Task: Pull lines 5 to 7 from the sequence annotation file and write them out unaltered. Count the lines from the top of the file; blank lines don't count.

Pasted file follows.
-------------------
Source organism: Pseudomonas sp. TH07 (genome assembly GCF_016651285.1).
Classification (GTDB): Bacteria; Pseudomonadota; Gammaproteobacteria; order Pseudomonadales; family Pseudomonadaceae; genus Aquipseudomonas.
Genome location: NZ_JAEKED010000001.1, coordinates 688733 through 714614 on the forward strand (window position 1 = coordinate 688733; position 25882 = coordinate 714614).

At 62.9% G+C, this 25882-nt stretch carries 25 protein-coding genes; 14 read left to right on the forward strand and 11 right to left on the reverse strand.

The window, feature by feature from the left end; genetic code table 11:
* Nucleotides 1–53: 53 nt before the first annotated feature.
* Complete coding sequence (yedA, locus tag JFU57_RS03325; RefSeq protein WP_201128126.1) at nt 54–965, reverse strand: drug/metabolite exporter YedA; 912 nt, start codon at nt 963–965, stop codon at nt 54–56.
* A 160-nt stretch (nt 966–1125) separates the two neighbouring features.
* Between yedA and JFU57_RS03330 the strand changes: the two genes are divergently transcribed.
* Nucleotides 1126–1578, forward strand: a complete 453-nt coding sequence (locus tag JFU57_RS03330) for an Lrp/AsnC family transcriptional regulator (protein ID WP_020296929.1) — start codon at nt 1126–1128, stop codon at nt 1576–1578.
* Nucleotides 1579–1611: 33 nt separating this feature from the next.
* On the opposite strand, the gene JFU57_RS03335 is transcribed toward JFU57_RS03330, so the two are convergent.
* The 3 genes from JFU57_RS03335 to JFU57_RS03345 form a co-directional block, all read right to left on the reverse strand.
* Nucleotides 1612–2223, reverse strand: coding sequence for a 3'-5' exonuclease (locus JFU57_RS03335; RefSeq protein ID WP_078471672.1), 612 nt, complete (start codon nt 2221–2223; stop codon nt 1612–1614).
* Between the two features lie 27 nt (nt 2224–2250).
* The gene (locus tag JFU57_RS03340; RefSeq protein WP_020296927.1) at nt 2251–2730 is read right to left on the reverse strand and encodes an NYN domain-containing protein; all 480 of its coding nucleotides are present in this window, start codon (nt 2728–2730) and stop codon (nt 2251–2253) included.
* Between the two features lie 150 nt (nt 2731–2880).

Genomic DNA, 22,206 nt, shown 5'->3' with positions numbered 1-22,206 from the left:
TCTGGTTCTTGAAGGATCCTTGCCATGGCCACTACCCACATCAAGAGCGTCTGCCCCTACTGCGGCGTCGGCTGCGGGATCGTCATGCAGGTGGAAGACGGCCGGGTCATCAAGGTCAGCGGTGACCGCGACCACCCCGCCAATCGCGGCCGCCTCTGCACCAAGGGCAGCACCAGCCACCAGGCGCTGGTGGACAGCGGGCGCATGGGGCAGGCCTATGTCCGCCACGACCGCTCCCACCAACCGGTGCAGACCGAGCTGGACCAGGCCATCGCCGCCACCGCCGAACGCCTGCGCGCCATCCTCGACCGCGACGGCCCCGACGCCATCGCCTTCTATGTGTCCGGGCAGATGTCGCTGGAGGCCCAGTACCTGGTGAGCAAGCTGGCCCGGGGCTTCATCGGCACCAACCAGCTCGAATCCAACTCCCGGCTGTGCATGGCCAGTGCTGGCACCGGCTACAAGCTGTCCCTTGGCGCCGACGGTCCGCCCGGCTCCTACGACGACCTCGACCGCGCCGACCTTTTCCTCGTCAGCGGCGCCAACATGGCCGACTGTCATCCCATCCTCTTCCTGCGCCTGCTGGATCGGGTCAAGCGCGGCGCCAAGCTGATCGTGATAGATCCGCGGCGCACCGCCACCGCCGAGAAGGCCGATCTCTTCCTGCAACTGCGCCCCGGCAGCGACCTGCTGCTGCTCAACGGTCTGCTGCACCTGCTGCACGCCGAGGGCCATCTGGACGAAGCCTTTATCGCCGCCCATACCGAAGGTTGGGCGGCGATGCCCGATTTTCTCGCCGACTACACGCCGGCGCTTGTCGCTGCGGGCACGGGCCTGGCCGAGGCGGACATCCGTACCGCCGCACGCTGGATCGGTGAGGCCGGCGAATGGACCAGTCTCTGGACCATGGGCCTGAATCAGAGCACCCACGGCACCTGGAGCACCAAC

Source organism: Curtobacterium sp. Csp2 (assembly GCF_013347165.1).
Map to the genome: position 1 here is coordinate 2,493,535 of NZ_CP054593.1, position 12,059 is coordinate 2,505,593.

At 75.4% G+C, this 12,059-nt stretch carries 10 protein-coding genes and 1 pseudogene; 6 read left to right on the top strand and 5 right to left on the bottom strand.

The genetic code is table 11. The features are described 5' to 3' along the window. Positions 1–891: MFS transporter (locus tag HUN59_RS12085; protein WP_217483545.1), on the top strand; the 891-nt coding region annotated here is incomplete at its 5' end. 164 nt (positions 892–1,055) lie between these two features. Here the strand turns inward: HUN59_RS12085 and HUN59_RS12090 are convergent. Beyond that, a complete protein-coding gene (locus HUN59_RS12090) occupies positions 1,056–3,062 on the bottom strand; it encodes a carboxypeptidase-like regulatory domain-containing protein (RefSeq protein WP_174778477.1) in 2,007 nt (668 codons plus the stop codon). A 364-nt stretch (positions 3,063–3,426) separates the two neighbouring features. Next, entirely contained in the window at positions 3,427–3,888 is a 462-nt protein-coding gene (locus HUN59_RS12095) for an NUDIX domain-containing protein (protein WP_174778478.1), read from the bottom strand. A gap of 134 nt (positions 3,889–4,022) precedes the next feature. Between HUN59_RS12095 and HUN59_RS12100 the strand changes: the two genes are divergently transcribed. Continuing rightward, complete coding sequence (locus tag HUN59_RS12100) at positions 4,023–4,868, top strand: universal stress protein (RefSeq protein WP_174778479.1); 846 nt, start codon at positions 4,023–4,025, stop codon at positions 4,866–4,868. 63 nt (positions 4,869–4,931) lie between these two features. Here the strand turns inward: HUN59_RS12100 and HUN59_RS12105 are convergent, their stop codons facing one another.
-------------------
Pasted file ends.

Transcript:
The window, feature by feature from the left end; genetic code table 11:
* Nucleotides 1–53: 53 nt before the first annotated feature.
* Complete coding sequence (yedA, locus tag JFU57_RS03325; RefSeq protein WP_201128126.1) at nt 54–965, reverse strand: drug/metabolite exporter YedA; 912 nt, start codon at nt 963–965, stop codon at nt 54–56.